Shortly after El Dorado Hills’ voters elected John Knight to his District 1 seat on the El Dorado County Board of Supervisors in 2008 Village Life predicted that his vehicle, a tired 1984 Mercedes that looked every bit of its 335,000 odometer reading, wouldn’t survive his first term.
The suspension and upholstery had sagged to the point that Knight’s wife Georgi couldn’t see over the steering wheel.
She requested its retirement but he hesitated, explaining that the old diesel made a statement: “No one who drives a car like this would ever be frivolous with taxpayer money.”
That first term is now winding down and Knight has proven us wrong. The repainted and overhauled Mercedes still lumbers up and down the hills between El Dorado Hills and the government center in Placerville most days, a rolling symbol of Knight’s frugality and our poor prognostication.
He’s put another 40,000 miles on his chariot since it last graced the cover of Village Life. None of those miles ever made it onto an expense report. He’s never filed one, and also takes no medical benefits from the county, he said.
Knight, 64, called his first term “challenging and stimulating.” On top of the routine budget, land use and departmental matters that dominate most board agendas, his board faced a mixed bag of complex and often divisive issues — redistricting, a courthouse relocation, an expensive animal shelter and a bitterly factious historic rail right of way.
They’ve also undertaken a multifaceted and long-overdue zoning ordinance update that prior boards kicked down the road.
Knight took the lead in what ultimately became the board’s highest profile story — the seemingly innocuous replacement of 36 headstones in the Mormon Island Relocation cemetery. Because they contained a certain racial epitaph, the story got legs, eventually landing on the pages of The New York Times.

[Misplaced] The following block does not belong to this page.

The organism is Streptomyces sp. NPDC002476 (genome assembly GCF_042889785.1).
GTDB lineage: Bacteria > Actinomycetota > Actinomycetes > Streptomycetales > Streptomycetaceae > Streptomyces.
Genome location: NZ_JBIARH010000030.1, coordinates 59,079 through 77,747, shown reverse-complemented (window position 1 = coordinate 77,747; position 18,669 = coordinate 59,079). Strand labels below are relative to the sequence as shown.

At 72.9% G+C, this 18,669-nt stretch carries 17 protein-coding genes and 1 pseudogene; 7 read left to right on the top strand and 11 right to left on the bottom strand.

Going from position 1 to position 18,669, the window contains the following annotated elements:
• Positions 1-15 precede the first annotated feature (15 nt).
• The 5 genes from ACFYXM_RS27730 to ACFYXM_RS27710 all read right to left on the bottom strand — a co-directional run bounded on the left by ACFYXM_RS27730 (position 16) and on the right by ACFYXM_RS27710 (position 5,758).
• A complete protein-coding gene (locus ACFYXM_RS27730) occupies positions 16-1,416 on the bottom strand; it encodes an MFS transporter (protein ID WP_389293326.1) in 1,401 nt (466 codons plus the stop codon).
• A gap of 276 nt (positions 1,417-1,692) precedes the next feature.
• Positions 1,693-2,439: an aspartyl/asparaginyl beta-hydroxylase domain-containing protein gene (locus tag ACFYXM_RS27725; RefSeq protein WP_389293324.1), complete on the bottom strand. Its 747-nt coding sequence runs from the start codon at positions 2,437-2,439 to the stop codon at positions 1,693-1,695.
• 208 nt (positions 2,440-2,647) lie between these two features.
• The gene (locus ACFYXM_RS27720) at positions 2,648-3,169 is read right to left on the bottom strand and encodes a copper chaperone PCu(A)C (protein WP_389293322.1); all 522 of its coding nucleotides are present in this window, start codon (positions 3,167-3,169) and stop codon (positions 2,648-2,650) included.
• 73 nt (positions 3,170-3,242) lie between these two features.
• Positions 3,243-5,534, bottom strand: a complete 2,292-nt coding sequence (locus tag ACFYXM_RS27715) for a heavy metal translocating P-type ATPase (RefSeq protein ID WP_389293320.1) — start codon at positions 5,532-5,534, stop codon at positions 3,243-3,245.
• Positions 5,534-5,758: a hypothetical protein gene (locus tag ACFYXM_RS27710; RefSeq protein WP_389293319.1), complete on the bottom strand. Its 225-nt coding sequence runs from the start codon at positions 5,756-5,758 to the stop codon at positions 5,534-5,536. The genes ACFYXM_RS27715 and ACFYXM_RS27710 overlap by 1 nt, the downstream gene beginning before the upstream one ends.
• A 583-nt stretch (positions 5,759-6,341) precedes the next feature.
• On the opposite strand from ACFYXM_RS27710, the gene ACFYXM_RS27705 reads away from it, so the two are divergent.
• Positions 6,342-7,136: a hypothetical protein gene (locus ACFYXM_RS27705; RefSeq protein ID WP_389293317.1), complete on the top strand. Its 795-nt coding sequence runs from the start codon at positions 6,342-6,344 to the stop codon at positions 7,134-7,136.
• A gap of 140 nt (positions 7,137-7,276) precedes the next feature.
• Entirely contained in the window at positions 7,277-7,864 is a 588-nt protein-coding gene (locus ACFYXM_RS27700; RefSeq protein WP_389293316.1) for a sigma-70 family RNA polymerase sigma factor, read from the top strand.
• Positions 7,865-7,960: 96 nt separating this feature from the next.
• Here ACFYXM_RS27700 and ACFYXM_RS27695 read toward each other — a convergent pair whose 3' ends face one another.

Through it all, Knight said his board maintained a healthy working relationship. He cited mutual respect, hard work and a shared sense of mission as the group’s defining characteristics, and the key to its success.
As a standing supervisor running for reelection, it’s tempting to dismiss his praise for their performance as so much campaign bluster but it’s hard to deny that the current board was dealt a less-than-stellar hand.
Shrinking tax revenues forced them to cut services, slash budgets and reduce the county workforce by a third over the last four years, he said.
The board also reined in employee benefits, which will save the millions of dollars long term, he said.
“We delivered balanced budgets each year without reducing critical county services to the vast majority of residents who need them,” Knight said. “And we have no debt.”
A job and a half
For most of his career Knight mixed either banking or commercial real estate with public service. That changed in 2008; the demands of his board seat, plus 15 time-consuming boards and commissions, commanded his full attention and then some, he said.
He estimates his average work week at 60 hours, which includes about one hour of preparation for every hour in a board or commission meeting.
His assistant, Loretta Featherston, manages a calendar filled with meetings of the Sacramento Area Council of Government , Capitol Southwest Connector Joint Powers Authority, El Dorado Water and Power Authority, El Dorado County Transportation Commission and the Sacramento Commerce and Trade Organization, among many others.
Supervisors earn $76,862 annually but Knight fought for, and finally won, the right to reduce his own salary. He promptly dinged himself 5 percent.
“I had to ask people to hold the line, or in some cases take a cut,” he said. “I had to set an example.”